Net Your Problem provides a solution to fisheries and manufacturing through intercepting end-of-life fishing gear, bridging the gap for companies looking for recycled materials. Baker, a former North Pacific groundfish fisheries observer, found inspiration in the Parley for the Oceans collaboration with Adidas and since 2015 has been looking for fisherman with nets to get rid of and for recyclers who will take nets.
The University of Wisconsin-Madisoncovered their recently completed food and beverage pollution prevention (P2) work funded by EPA Region 5’s Pollution Prevention Grant Program.
The webinar provided attendees with:
An overview of the sources of emissions of ammonia from the industrial refrigeration systems commonly used in food and beverage processing facilities;
A summary of refrigerant inventory determination methods for industrial ammonia systems, including an Ammonia Inventory Calculator (Dynamic Charge Tool), which is a new online resource to estimate the operating charge of existing systems; and,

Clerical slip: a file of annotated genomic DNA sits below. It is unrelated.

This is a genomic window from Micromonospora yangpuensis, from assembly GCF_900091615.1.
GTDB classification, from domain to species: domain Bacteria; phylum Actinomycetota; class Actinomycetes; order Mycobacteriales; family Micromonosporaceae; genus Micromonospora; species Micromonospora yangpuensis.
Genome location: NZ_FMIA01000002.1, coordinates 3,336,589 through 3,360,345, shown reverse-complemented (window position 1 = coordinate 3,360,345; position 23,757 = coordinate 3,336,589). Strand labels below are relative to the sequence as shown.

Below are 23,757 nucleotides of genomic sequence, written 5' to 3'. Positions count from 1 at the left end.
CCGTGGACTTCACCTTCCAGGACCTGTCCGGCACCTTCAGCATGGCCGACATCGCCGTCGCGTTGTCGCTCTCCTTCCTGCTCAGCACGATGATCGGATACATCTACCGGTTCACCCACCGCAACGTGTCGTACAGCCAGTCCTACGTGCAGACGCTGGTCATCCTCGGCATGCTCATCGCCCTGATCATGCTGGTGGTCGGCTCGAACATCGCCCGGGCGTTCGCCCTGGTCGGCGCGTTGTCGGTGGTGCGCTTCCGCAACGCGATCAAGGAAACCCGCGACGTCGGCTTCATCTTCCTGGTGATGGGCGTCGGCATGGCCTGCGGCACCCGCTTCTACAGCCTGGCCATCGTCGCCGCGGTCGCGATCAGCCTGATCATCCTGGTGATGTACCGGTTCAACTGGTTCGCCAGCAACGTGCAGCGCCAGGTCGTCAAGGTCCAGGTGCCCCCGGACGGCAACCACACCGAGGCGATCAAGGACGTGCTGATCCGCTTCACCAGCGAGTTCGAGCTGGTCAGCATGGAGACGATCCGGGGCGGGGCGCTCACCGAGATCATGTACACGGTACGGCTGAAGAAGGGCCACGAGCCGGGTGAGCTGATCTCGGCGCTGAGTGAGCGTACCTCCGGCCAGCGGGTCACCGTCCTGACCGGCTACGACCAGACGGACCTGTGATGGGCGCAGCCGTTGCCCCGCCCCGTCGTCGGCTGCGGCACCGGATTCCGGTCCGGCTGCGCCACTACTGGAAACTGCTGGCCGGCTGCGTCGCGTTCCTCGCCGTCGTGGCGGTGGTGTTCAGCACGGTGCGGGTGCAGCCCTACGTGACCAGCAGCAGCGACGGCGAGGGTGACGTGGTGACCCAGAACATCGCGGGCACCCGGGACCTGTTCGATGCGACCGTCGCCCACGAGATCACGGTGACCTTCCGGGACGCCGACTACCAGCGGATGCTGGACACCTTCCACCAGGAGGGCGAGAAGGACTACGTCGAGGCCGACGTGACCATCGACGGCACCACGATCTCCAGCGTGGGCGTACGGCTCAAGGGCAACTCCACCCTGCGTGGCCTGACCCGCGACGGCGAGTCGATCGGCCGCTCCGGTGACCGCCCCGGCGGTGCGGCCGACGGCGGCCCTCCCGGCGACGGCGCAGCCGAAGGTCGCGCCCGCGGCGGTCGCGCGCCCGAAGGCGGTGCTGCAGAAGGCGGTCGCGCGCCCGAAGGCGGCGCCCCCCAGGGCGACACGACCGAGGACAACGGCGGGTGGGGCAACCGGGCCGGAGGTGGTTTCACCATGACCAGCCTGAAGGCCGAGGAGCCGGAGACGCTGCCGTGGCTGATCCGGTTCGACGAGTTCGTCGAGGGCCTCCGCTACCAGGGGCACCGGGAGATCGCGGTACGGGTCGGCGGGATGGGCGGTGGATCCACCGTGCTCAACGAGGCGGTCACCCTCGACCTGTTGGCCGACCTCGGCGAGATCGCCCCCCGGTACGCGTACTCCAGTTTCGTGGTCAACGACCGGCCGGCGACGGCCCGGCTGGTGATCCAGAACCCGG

The use of dynamic charge calculations for flagging refrigerant losses from systems that would otherwise go undetected.
Applications of these methods, along with best practices for identifying and eliminating fugitive ammonia leaks identified during field work in Wisconsin food and beverage plants were also discussed.
Per and polyflourinated alkyl substances, known as PFAS for short, are a class of chemicals used around the globe in a wide array of products such as non-stick cooking pans, cosmetics, paper food packaging, clothing, and semi-conductor applications to name a few. PFAS are a clear risk to human and ecosystem health as they are extremely persistent and do not degrade into substances other than additional PFAS. This class of chemicals also has many characteristics of concern such as toxicity, bioaccumulation, mobility, and global transport. Increasing scientific evidence has linked exposure to PFAS to a number of serious health impacts such as lower birth weight and size, reduced hormone levels and delayed puberty, decreased immune response to vaccines, thyroid disease, liver damage and kidney and testicular cancer. Especially vulnerable populations such as children and the elderly are at increased risk.